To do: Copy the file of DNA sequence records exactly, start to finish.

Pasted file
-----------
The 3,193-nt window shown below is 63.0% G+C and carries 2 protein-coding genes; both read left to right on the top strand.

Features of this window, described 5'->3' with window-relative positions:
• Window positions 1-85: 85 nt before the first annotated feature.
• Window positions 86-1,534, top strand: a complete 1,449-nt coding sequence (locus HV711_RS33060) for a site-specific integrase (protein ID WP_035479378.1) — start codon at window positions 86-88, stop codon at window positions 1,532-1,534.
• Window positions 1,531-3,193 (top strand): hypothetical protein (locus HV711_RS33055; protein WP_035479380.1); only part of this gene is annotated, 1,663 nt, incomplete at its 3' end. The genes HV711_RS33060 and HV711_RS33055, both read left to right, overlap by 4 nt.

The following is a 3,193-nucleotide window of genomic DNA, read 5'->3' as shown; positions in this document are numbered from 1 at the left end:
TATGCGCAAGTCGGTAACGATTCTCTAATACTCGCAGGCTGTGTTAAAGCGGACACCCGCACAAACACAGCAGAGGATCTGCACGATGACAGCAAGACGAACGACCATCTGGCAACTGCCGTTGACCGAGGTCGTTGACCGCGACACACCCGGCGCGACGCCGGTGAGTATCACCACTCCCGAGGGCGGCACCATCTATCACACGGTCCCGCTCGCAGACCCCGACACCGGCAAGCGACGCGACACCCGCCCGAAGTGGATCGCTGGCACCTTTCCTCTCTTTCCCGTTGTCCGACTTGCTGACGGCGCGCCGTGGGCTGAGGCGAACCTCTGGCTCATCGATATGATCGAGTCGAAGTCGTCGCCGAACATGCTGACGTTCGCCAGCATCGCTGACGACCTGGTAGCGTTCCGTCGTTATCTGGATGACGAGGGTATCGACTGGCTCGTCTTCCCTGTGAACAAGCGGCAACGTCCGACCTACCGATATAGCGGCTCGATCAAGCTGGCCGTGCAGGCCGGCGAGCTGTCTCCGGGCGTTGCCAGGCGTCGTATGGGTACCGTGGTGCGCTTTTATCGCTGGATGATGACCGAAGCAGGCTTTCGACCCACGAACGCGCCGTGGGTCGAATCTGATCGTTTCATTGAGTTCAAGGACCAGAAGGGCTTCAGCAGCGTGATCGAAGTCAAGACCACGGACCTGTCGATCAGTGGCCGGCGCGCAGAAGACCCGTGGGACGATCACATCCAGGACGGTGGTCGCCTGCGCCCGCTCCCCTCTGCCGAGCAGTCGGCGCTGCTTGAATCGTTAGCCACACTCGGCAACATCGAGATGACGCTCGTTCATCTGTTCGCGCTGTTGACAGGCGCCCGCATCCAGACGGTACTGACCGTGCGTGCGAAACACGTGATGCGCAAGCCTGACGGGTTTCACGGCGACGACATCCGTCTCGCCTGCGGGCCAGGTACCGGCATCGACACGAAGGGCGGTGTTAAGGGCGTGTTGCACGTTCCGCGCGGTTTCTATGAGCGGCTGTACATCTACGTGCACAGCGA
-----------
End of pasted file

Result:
The 3,193-nt window shown below is 63.0% G+C and carries 2 protein-coding genes; both read left to right on the top strand.

Features of this window, described 5'->3' with window-relative positions:
• Window positions 1-85: 85 nt before the first annotated feature.
• Window positions 86-1,534, top strand: a complete 1,449-nt coding sequence (locus HV711_RS33060) for a site-specific integrase (protein ID WP_035479378.1) — start codon at window positions 86-88, stop codon at window positions 1,532-1,534.
• Window positions 1,531-3,193 (top strand): hypothetical protein (locus HV711_RS33055; protein WP_035479380.1); only part of this gene is annotated, 1,663 nt, incomplete at its 3' end. The genes HV711_RS33060 and HV711_RS33055, both read left to right, overlap by 4 nt.

The following is a 3,193-nucleotide window of genomic DNA, read 5'->3' as shown; positions in this document are numbered from 1 at the left end:
TATGCGCAAGTCGGTAACGATTCTCTAATACTCGCAGGCTGTGTTAAAGCGGACACCCGCACAAACACAGCAGAGGATCTGCACGATGACAGCAAGACGAACGACCATCTGGCAACTGCCGTTGACCGAGGTCGTTGACCGCGACACACCCGGCGCGACGCCGGTGAGTATCACCACTCCCGAGGGCGGCACCATCTATCACACGGTCCCGCTCGCAGACCCCGACACCGGCAAGCGACGCGACACCCGCCCGAAGTGGATCGCTGGCACCTTTCCTCTCTTTCCCGTTGTCCGACTTGCTGACGGCGCGCCGTGGGCTGAGGCGAACCTCTGGCTCATCGATATGATCGAGTCGAAGTCGTCGCCGAACATGCTGACGTTCGCCAGCATCGCTGACGACCTGGTAGCGTTCCGTCGTTATCTGGATGACGAGGGTATCGACTGGCTCGTCTTCCCTGTGAACAAGCGGCAACGTCCGACCTACCGATATAGCGGCTCGATCAAGCTGGCCGTGCAGGCCGGCGAGCTGTCTCCGGGCGTTGCCAGGCGTCGTATGGGTACCGTGGTGCGCTTTTATCGCTGGATGATGACCGAAGCAGGCTTTCGACCCACGAACGCGCCGTGGGTCGAATCTGATCGTTTCATTGAGTTCAAGGACCAGAAGGGCTTCAGCAGCGTGATCGAAGTCAAGACCACGGACCTGTCGATCAGTGGCCGGCGCGCAGAAGACCCGTGGGACGATCACATCCAGGACGGTGGTCGCCTGCGCCCGCTCCCCTCTGCCGAGCAGTCGGCGCTGCTTGAATCGTTAGCCACACTCGGCAACATCGAGATGACGCTCGTTCATCTGTTCGCGCTGTTGACAGGCGCCCGCATCCAGACGGTACTGACCGTGCGTGCGAAACACGTGATGCGCAAGCCTGACGGGTTTCACGGCGACGACATCCGTCTCGCCTGCGGGCCAGGTACCGGCATCGACACGAAGGGCGGTGTTAAGGGCGTGTTGCACGTTCCGCGCGGTTTCTATGAGCGGCTGTACATCTACGTGCACAGCGA